The InTime Flow¶
A typical InTime flow is shown below. The flow's starting point is an FPGA project created separately in an FPGA vendor tool (Vivado/Quartus/Libero) or a generic build script such as a non-project mode script.
1. Analyze Design¶
When InTime starts, it detects existing synthesis and place-and-route results for the active revision/run (also known as the default revision). Its initial analysis checks whether the design has any timing, placement or routing issues.
Types of Challenges¶
- Placement or Routing failures
- Timing failures
InTime relies on an initial Design Assessment step to identify and classify design challenges. In order to shorten the overall turnaround time for a design, it is important to diagnose the issues accurately upfront, so that the tool can determine and automatically apply fixes.
Some designs may not be constrained properly, leading to poor quality of results and long runtimes.
In the Self Repair step, InTime will highlight inherent designs issues and prompt the user to fix them before entering the main optimization flow.
If the design has not been compiled yet, the user will be prompted to let InTime build it before proceeding. The default revision then becomes the parent revision of the strategy evaluation step. Using the parent revision, InTime generates strategies which are optimized for the design.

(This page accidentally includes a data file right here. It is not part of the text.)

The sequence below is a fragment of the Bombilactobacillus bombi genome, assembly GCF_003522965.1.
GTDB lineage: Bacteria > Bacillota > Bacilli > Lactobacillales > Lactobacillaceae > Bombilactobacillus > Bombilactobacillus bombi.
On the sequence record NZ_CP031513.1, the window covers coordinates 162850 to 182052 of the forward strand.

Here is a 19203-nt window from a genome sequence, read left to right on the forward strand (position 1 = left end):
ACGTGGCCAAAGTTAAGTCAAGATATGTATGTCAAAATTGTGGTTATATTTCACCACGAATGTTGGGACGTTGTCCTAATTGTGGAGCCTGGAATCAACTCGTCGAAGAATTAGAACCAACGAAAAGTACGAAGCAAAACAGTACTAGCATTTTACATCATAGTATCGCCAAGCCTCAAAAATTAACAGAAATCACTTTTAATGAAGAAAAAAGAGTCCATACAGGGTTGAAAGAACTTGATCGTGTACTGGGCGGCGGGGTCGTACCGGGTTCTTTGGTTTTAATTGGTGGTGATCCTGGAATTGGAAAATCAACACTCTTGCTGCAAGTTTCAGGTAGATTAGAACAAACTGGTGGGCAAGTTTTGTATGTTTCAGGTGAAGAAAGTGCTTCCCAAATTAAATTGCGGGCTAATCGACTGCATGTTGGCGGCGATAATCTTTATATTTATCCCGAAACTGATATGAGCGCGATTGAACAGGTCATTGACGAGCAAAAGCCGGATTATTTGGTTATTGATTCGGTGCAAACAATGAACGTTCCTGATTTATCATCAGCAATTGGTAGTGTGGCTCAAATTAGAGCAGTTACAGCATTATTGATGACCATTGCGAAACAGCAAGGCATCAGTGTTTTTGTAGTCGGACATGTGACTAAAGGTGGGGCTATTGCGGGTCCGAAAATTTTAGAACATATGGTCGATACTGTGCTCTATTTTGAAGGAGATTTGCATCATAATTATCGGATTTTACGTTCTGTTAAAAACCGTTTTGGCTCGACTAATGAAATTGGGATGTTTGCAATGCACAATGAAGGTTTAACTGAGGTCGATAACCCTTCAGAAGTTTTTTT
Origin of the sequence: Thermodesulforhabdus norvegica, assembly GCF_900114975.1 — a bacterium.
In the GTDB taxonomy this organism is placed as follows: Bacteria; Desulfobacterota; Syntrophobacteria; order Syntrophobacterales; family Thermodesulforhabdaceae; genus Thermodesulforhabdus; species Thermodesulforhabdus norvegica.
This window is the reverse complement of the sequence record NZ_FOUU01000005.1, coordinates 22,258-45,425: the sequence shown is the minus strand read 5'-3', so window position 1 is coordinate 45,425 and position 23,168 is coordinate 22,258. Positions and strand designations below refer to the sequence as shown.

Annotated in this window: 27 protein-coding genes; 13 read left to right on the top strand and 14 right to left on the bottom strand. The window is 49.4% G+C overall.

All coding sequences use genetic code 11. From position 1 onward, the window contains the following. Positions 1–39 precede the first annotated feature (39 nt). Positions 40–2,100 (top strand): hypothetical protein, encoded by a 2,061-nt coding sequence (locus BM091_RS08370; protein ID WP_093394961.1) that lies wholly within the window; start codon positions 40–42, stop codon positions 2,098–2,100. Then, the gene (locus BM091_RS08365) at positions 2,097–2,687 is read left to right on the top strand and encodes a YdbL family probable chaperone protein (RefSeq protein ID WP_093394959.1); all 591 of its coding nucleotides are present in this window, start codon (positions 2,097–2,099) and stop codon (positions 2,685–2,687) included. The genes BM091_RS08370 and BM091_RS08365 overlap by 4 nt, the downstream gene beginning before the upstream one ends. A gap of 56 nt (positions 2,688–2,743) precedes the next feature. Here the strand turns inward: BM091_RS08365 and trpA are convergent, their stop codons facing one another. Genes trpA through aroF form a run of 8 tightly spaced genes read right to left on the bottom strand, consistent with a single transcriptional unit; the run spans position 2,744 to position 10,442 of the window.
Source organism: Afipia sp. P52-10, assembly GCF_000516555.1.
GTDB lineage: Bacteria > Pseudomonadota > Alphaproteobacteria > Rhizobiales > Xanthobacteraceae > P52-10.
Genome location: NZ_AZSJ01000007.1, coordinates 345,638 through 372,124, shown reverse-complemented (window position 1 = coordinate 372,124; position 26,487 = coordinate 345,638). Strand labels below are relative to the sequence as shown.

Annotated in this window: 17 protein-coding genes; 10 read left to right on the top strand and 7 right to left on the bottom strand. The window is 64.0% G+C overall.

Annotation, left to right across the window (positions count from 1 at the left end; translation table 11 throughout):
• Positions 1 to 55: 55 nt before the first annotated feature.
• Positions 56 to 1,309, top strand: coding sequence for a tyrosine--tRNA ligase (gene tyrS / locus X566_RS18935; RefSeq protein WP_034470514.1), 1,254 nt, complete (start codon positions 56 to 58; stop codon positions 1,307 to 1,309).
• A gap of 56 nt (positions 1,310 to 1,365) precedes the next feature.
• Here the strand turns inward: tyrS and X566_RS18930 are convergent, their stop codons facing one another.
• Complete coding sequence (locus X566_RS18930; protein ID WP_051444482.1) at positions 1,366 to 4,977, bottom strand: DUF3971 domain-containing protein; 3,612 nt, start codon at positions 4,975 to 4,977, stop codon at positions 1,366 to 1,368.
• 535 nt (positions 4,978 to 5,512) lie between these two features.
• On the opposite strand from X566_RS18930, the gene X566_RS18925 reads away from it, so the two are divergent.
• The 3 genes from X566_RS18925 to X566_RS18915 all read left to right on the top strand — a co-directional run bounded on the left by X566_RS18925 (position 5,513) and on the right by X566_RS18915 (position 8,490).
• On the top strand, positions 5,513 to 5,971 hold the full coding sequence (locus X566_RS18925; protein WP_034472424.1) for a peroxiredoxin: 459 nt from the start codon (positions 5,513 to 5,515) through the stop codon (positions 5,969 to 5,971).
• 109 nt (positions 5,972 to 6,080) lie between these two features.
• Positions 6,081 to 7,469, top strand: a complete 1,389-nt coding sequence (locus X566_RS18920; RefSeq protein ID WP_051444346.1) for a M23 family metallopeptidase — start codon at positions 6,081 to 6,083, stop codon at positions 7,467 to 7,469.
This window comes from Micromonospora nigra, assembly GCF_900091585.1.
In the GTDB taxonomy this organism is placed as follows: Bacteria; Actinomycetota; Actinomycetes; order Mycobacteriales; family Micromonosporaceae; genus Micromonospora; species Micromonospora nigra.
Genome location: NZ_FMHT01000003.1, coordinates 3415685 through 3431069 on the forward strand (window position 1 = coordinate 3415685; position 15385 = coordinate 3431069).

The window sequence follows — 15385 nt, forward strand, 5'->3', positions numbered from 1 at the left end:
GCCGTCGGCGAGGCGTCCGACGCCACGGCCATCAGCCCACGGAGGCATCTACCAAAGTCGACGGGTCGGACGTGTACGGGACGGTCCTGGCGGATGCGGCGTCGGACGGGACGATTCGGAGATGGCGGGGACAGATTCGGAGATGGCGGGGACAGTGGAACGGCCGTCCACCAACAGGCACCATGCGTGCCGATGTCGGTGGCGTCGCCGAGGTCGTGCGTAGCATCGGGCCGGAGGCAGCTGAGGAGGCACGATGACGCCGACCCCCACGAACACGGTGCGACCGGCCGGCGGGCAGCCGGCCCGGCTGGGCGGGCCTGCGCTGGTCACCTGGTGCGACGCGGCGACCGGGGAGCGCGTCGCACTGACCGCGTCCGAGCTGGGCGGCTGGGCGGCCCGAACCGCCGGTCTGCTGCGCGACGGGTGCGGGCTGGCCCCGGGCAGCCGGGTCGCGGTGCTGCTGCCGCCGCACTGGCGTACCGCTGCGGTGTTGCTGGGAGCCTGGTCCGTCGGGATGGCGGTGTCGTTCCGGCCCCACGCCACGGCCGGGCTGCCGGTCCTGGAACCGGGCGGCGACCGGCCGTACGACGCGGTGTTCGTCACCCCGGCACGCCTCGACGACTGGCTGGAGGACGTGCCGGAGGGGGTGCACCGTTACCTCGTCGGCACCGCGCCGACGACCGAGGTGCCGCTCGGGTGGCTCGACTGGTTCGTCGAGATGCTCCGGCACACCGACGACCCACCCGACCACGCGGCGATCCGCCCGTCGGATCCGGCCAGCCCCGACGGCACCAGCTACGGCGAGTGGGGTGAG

In cases where the compilation runtime is too long, the user can choose not to compile the original design and proceed with strategy generation.
2. Strategy Generation & Learning¶
When InTime generates strategies, it uses built-in knowledge that is optimized for the design. This knowledge leads to strategies with higher probabilities of improving the design's performance in order to meet design goals.
Strategies can consist of timing and location constraints as well as synthesis and place-and-route settings.
Types of Strategies¶
- Auto Floorplan: Floorplanning constraints for critical logic.
- Smart Parameter Selection: Synthesis, place-and-route settings and timing constraints.
The diagram below shows how this process works and how it becomes smarter and better.
3. Bringing It Together¶
Once all strategies have been compiled, InTime determines if the design goals and targets are met. If so, optimization has succeeded. If not, the next iteration of the flow will be started using the best result of the previous iteration as the reference (referred to as the parent revision throughout the documentation).
To cater to the needs of a wide range of situations and applications, InTime provides different optimization methods called recipes. These recipes work on different aspects of the design such as synthesis, floorplanning, place and route, overclocking, incremental optimization, tackling high fanout nets and floorplanning.